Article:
‘Forever Chemicals’ Found Contaminating 100% of Florida Oysters Tested

An oyster analyzed in the lab for toxic chemicals
An oyster analyzed in the lab for toxic chemicals. Leila Lemos / Florida International University
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Oysters ⁠— bivalve molluscs that have been around for about 15 millions years ⁠— are beneficial for the environment in a variety of ways, including as a natural water filter. An adult oyster is able to filter as much as 50 gallons of water per day, or about as much as a ten-minute shower.

However, these shell-bearing marine animals have recently been found to be contaminated with perfluoroalkyl and polyfluoroalkyl substances (PFAS) and phthalate esters (PAEs), toxic chemicals that present serious risks to the health of humans and wildlife.

Scientists from the Florida International University (FIU) Institute of Environment found that, out of the 156 oysters they sampled from Biscayne Bay, Tampa Bay and Marco Island, Florida, 100 percent of them were contaminated with PFAS and PAEs.

The findings, “American oysters as bioindicators of emerging organic contaminants in Florida, United States,” were recently published in the journal Science of the Total Environment.

“I wanted to look into what we’re eating and if it might be contaminating us,” said lead author of the study and an FIU distinguished postdoctoral scholar Leila Lemos in a FIU press release. “These findings are definitely a red flag, especially for areas like Biscayne Bay.”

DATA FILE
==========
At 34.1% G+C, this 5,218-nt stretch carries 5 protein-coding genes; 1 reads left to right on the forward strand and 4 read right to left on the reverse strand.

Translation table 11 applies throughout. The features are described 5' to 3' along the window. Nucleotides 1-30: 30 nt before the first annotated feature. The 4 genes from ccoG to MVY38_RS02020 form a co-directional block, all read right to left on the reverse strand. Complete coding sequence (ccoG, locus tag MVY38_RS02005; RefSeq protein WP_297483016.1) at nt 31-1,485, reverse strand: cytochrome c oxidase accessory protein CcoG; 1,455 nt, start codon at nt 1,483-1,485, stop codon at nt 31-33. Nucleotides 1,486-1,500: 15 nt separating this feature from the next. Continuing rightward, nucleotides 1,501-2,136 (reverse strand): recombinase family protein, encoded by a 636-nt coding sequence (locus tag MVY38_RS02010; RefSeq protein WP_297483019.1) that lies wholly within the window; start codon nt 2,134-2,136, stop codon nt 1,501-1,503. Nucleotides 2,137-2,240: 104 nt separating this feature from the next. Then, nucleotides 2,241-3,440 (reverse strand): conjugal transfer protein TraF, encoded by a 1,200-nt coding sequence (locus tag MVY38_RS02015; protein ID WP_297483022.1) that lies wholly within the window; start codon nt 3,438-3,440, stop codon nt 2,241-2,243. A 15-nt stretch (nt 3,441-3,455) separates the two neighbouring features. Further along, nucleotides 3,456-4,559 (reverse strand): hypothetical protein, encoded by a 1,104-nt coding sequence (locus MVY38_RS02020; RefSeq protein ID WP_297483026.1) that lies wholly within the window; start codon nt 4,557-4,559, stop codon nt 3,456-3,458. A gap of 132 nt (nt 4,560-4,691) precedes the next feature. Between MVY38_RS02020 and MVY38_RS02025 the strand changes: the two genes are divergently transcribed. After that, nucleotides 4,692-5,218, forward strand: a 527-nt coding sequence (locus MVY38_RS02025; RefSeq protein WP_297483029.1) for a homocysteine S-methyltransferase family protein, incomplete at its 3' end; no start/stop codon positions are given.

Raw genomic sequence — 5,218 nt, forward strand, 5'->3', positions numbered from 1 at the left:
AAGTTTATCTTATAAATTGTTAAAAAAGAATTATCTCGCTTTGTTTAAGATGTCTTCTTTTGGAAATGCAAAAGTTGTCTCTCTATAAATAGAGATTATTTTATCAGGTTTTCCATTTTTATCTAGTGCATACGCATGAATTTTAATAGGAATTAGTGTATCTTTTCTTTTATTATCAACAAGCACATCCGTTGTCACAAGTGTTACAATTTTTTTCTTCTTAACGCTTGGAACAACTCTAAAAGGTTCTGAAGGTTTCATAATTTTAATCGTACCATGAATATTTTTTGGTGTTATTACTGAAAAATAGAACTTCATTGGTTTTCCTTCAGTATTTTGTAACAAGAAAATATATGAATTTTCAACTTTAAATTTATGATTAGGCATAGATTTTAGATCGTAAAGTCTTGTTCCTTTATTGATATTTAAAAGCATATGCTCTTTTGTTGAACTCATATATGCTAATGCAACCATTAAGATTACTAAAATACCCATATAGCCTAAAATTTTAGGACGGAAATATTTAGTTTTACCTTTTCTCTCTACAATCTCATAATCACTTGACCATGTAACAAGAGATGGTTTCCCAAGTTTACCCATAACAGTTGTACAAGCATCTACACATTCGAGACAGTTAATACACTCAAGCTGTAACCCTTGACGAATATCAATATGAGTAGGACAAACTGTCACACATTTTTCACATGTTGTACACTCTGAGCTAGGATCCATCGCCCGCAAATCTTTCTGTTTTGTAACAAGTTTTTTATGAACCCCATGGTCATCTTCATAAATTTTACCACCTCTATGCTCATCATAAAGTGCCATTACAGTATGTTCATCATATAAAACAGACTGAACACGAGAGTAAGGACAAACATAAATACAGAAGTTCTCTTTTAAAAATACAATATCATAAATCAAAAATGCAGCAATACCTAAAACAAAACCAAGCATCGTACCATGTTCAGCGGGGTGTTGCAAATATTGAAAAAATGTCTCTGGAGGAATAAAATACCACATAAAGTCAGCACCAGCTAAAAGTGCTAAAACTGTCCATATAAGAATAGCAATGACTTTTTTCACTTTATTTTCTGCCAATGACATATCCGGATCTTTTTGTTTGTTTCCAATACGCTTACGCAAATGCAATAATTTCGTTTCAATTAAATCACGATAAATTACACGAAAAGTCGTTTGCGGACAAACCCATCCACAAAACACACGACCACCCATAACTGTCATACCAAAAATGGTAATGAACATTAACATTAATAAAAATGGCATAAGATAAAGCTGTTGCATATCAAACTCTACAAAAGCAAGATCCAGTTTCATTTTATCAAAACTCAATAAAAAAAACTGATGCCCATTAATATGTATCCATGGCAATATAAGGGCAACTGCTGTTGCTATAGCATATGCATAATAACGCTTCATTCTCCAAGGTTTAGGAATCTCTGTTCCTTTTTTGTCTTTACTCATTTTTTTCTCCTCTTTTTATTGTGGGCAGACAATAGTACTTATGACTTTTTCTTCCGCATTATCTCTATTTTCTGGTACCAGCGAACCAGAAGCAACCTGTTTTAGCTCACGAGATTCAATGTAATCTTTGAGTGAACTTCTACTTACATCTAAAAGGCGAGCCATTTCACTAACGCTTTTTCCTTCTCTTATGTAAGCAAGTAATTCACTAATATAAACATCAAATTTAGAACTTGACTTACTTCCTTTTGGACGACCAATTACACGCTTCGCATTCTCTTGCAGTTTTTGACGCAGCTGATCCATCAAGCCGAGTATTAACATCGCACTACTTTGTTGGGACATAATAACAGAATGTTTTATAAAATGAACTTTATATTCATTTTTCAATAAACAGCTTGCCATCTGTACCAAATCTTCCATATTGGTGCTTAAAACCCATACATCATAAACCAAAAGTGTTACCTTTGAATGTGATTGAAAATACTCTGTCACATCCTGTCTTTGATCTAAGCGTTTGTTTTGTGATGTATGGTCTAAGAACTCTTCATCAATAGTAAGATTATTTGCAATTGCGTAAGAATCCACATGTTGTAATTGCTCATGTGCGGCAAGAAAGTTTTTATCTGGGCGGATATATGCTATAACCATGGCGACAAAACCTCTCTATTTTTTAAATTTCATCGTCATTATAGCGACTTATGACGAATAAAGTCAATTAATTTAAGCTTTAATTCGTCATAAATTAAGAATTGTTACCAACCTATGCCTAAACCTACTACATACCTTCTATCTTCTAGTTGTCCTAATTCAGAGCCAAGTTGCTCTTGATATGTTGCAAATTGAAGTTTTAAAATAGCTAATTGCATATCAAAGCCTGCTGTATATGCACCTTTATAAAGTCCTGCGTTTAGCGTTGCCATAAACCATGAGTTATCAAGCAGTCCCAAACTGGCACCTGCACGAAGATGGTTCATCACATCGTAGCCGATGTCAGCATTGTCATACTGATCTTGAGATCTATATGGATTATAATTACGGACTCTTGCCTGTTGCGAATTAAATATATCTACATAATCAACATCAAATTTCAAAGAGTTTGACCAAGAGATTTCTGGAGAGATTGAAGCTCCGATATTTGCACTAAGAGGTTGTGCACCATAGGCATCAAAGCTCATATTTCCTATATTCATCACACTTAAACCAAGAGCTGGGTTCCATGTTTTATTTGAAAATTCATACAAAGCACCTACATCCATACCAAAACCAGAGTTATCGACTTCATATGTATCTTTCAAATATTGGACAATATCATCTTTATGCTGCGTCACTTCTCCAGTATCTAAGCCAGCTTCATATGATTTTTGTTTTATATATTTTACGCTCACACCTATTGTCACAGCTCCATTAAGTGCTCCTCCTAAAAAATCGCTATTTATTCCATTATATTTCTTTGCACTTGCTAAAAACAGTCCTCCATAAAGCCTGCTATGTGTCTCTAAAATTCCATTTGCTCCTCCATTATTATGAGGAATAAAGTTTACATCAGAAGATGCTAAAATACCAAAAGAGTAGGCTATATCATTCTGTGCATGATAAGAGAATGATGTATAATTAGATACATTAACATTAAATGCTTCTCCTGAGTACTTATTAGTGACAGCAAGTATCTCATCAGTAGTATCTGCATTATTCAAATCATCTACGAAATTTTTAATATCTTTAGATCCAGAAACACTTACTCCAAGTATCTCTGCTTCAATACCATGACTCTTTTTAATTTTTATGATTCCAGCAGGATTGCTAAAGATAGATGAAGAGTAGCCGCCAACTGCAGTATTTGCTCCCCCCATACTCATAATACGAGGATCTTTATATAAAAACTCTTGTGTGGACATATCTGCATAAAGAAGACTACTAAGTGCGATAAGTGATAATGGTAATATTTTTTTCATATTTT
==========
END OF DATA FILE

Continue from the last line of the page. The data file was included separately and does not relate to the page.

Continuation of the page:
Because oysters are filter-feeders, they can be a good indicator of the contamination levels of a particular ecosystem and whether that ecosystem is generally healthy.

Though they were some of the smallest oysters sampled in the study, Biscayne Bay oysters were the most contaminated, which surprised Lemos. The older the oyster, the longer it has had to accumulate toxins like PFAS and PAEs. The oysters from Tampa Bay didn’t have close to as many of the contaminants as the Biscayne Bay oysters, even though they were much larger.

Biscayne Bay could be so contaminated, the oysters are bombarded with such high concentrations they accumulate contaminants more quickly,” Lemos said, as The Hill reported.

Lemos said the growth of the oysters in Biscayne Bay was likely stunted by the contaminants, the press release said. The scientists found a strong connection between PFAS levels in the water and the weight and thickness of an oyster’s shell, with the highest levels of the toxins leading to the thinnest oyster shells.

The thousands of PFAS are mostly used in consumer and industrial products like fast food packaging, waterproof makeup, non-stick cookware, clothing, firefighting foam and other goods. PFAS build up in the air, water and soil and have been detected in human blood. They can cause kidney and liver damage and interfere with the functioning of the immune system, reproduction, human development and vaccine efficacy.

PAEs are also frequently used in consumer goods like cosmetics, pharmaceuticals, food packaging and detergents. People and animals can be exposed to the chemicals by ingesting or inhaling them, as well as by coming into contact with contaminated dirt or soil. A link between exposure to PAEs and obesity, diabetes, allergies and asthma has been found in studies. PAEs have also been found to affect immune system function and reproductive health.

The researchers found that the health risk to humans of consuming oysters was low, though current analyses don’t examine most compounds, just four PFAS and four PAEs. The study also didn’t examine the possible dangers of consuming other marine creatures who may share the same highly-contaminated waters.

Last month, the U.S. Environmental Protection Agency cautioned that PFAS are more hazardous than previously believed, even at levels that are undetectable. 

“The biggest dream is that the government can see these results and create new ways to clean our water and protect our environment,” said Lemos in the press release.

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